Located on Locust Street in Center City, this collection of plots is nestled among historic row homes and swanky restaurants (like one of my favorites, Garces Trading Post--- will post soon). What I really love about community gardens is the neighborhood bond they create. I've heard that residents wait YEARS for a plot, all the while buying shares in a local farm's CSA.

But the most wonderful part of community gardens in Philly is their presence in low- and moderate-income neighborhoods. Transformed from trash-filled, city-owned vacant lots, these gardens promote a sense of belonging, teamwork, and a respect for healthy, local food.

Check out the Neighborhood Gardens Association for more info.

Here's to you, Spring!

Monday, February 14, 2011

Reason #2 (Valerie Safran & Marcey Turney)

While you may think that two owners running almost all of the businesses south of Market to Locust on 13th street may be a bad thing, owners Valerie Safran and Marcey Turney are responsible for transforming my once-seedy neighborhood (before I lived there) into an almost-hip couple of blocks.

Yeah, it's a little weird when I spot a cool bag in Open House, then turn around and spot the same bag in Verde, but these two ladies' 3 restaurants on the block, Lolita, Bindi and Barbuzzo are all very different and equally delicious. But FYI advice from BJH and I: a BYO in which you pay $13 for the mixer is no longer a deal.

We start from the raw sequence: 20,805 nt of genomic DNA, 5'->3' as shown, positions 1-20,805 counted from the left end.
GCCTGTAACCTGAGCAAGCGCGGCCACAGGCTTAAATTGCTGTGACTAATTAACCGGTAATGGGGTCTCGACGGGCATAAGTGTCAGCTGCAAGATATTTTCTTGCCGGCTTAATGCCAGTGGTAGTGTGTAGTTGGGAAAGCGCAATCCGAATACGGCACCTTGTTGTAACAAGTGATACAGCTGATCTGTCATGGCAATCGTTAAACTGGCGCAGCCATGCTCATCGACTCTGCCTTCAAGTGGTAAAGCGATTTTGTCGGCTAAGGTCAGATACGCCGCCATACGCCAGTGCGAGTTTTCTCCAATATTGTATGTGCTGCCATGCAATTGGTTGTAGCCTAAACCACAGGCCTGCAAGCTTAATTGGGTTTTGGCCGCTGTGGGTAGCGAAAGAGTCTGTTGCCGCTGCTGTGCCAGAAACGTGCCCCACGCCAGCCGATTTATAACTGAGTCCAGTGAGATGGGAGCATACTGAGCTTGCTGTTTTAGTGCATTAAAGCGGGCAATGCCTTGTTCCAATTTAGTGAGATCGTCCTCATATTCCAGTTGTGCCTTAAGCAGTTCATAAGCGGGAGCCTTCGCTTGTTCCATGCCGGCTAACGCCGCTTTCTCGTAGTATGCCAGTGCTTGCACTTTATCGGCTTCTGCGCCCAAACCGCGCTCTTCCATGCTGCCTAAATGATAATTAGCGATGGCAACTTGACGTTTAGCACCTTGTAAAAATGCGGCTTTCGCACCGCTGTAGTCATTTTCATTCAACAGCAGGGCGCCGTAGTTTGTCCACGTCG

Check out the Barbuzzo website with links to all of their businesses and an article last fall about them on

So, Valerie and Marcey, can't wait to see your next business idea take flight outside my window. I love Philly because of you.
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Saturday, February 12, 2011

Reason #1 (BJH)

While reading a blog all about BJH would only be interesting to me, his blog-savvy family, and possibly my blogging BFF, he does deserve Reason #1.

So, I love Philly because of BJH.

Monday, February 7, 2011

The Admission

Philly doesn't stink. Well, sometimes near the dumpster in the alley between my apartment and the gym. And sometimes while passing the above-ground vent of a fried-food restaurant. And also after rain. But...

It may have taken me 3 years to realize & 6 months to admit, or 3.5 years to slowly fall in love, but Philly doesn't stink--- it's actually wonderful.

This blog will (hopefully) explore many of the reasons that I love this city of brotherly love.

I'm worried about my writing being even somewhat interesting, so I think I'll focus on photos, and maybe a few guest posts. We'll see.